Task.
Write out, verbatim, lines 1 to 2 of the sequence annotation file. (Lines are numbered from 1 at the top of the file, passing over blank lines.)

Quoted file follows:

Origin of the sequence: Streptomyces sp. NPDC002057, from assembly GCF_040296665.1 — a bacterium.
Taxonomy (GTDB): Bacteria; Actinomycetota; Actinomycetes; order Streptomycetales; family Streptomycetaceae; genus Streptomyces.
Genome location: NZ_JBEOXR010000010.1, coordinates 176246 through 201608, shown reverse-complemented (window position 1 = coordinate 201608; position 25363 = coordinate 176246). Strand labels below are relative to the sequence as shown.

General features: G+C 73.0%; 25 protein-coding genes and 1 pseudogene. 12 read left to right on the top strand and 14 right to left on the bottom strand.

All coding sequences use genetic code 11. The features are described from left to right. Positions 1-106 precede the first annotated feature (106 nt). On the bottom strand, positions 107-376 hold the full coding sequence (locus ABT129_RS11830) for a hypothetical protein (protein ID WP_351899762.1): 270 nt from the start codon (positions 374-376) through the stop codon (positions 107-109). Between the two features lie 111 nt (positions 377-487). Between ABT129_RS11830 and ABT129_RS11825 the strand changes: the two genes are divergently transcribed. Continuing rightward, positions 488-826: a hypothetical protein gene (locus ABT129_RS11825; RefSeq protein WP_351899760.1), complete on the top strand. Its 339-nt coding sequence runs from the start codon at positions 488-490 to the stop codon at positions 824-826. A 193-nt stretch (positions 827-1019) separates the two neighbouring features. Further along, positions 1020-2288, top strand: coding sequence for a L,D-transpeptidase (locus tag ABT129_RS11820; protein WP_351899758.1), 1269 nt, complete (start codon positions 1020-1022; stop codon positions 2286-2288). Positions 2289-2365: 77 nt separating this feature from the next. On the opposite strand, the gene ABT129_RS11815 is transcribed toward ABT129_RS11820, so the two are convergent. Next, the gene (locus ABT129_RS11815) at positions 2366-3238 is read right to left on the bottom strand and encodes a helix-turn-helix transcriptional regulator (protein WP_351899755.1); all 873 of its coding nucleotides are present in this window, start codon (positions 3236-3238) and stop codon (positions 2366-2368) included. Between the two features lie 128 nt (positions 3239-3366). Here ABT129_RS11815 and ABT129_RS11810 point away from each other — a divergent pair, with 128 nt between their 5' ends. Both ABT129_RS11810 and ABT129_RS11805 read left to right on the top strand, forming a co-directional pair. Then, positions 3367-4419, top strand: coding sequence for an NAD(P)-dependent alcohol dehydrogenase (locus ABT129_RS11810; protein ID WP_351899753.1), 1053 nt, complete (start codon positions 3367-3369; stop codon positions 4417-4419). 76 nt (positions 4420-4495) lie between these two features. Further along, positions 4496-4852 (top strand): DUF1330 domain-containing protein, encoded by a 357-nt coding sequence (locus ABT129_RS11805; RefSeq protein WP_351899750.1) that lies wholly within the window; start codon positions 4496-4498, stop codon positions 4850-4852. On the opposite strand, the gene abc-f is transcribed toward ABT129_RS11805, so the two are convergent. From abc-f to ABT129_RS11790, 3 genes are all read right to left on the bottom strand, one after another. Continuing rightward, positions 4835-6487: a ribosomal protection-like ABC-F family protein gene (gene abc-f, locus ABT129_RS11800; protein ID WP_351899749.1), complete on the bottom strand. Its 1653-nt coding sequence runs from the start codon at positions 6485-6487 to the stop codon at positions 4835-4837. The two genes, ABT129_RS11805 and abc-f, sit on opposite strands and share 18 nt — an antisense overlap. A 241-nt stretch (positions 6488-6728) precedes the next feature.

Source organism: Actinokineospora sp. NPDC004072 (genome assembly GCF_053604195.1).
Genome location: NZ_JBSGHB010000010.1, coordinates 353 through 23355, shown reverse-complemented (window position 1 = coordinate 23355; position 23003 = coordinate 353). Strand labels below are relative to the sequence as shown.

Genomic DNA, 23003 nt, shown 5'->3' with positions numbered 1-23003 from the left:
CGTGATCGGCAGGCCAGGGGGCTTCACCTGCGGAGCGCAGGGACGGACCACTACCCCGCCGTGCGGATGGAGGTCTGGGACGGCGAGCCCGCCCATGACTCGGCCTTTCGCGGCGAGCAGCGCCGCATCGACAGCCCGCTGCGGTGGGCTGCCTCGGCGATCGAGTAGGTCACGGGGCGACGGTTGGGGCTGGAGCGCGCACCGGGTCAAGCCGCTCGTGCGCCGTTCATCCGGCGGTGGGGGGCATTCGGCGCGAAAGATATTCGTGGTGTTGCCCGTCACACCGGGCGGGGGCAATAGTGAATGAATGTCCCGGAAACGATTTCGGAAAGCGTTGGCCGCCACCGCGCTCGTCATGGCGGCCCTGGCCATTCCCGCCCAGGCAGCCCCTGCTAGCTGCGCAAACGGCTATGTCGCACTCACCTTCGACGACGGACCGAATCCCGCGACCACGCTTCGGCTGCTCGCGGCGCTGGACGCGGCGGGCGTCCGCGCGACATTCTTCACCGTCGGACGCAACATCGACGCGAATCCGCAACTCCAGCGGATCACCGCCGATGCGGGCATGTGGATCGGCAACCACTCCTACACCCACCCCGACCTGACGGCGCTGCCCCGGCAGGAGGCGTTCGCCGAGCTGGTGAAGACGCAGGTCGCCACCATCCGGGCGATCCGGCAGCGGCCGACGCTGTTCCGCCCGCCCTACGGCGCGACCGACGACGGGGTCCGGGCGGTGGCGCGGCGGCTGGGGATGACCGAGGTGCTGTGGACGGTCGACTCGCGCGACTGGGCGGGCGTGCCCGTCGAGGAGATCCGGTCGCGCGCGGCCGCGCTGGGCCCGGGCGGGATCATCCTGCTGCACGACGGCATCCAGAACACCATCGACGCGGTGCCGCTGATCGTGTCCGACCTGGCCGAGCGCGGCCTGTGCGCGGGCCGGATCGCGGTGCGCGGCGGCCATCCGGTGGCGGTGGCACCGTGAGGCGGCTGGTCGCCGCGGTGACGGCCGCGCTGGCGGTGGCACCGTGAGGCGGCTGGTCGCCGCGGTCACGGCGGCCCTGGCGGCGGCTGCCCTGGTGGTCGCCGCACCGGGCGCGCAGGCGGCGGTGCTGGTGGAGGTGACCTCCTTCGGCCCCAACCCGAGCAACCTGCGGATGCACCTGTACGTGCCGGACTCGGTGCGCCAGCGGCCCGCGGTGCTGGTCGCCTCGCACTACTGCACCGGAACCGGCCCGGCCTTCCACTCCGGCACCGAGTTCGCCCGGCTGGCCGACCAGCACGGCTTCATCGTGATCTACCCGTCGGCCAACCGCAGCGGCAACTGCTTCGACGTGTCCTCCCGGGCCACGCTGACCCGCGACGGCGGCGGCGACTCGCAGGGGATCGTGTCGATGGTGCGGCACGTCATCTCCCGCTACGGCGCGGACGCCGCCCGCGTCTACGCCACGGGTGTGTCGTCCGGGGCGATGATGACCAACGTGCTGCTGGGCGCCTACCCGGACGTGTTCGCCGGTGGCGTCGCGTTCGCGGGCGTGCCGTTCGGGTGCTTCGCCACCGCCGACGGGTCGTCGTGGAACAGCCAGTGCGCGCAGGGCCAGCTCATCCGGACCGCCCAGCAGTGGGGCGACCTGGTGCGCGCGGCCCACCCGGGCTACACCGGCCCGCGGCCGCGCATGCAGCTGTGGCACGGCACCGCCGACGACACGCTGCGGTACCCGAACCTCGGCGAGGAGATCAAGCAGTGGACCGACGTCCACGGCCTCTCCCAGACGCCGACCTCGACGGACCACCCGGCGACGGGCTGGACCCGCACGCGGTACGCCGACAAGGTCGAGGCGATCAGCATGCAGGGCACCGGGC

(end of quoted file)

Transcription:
Origin of the sequence: Streptomyces sp. NPDC002057, from assembly GCF_040296665.1 — a bacterium.
Taxonomy (GTDB): Bacteria; Actinomycetota; Actinomycetes; order Streptomycetales; family Streptomycetaceae; genus Streptomyces.